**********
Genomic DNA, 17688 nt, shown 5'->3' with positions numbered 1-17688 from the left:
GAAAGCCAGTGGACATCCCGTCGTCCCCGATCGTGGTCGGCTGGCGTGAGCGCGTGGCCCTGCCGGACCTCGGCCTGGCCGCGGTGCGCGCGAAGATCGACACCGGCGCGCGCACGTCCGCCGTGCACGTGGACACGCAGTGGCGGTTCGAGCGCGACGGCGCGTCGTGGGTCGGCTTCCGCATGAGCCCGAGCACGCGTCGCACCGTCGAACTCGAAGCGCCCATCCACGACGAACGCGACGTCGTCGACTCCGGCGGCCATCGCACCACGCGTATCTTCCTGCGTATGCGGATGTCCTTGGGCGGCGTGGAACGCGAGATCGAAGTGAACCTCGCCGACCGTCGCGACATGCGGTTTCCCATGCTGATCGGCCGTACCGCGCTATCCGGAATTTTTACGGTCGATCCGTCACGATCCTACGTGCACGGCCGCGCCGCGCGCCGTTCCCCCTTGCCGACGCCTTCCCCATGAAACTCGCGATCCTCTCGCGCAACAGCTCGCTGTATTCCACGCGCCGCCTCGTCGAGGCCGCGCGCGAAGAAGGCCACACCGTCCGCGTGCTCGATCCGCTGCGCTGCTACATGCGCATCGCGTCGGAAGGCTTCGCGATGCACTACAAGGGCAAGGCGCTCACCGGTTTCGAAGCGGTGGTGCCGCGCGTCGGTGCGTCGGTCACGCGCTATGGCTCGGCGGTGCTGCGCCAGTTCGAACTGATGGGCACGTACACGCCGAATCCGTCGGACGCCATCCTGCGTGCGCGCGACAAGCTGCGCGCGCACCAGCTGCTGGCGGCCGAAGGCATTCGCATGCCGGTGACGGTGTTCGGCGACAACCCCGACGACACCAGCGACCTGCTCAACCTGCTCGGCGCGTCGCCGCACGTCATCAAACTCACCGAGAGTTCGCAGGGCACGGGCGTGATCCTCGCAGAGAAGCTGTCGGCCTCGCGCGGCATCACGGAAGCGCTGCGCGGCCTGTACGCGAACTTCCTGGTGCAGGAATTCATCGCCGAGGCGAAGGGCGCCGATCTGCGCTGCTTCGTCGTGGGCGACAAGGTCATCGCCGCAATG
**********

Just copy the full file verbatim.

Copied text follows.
Genomic DNA, 17688 nt, shown 5'->3' with positions numbered 1-17688 from the left:
GAAAGCCAGTGGACATCCCGTCGTCCCCGATCGTGGTCGGCTGGCGTGAGCGCGTGGCCCTGCCGGACCTCGGCCTGGCCGCGGTGCGCGCGAAGATCGACACCGGCGCGCGCACGTCCGCCGTGCACGTGGACACGCAGTGGCGGTTCGAGCGCGACGGCGCGTCGTGGGTCGGCTTCCGCATGAGCCCGAGCACGCGTCGCACCGTCGAACTCGAAGCGCCCATCCACGACGAACGCGACGTCGTCGACTCCGGCGGCCATCGCACCACGCGTATCTTCCTGCGTATGCGGATGTCCTTGGGCGGCGTGGAACGCGAGATCGAAGTGAACCTCGCCGACCGTCGCGACATGCGGTTTCCCATGCTGATCGGCCGTACCGCGCTATCCGGAATTTTTACGGTCGATCCGTCACGATCCTACGTGCACGGCCGCGCCGCGCGCCGTTCCCCCTTGCCGACGCCTTCCCCATGAAACTCGCGATCCTCTCGCGCAACAGCTCGCTGTATTCCACGCGCCGCCTCGTCGAGGCCGCGCGCGAAGAAGGCCACACCGTCCGCGTGCTCGATCCGCTGCGCTGCTACATGCGCATCGCGTCGGAAGGCTTCGCGATGCACTACAAGGGCAAGGCGCTCACCGGTTTCGAAGCGGTGGTGCCGCGCGTCGGTGCGTCGGTCACGCGCTATGGCTCGGCGGTGCTGCGCCAGTTCGAACTGATGGGCACGTACACGCCGAATCCGTCGGACGCCATCCTGCGTGCGCGCGACAAGCTGCGCGCGCACCAGCTGCTGGCGGCCGAAGGCATTCGCATGCCGGTGACGGTGTTCGGCGACAACCCCGACGACACCAGCGACCTGCTCAACCTGCTCGGCGCGTCGCCGCACGTCATCAAACTCACCGAGAGTTCGCAGGGCACGGGCGTGATCCTCGCAGAGAAGCTGTCGGCCTCGCGCGGCATCACGGAAGCGCTGCGCGGCCTGTACGCGAACTTCCTGGTGCAGGAATTCATCGCCGAGGCGAAGGGCGCCGATCTGCGCTGCTTCGTCGTGGGCGACAAGGTCATCGCCGCAATG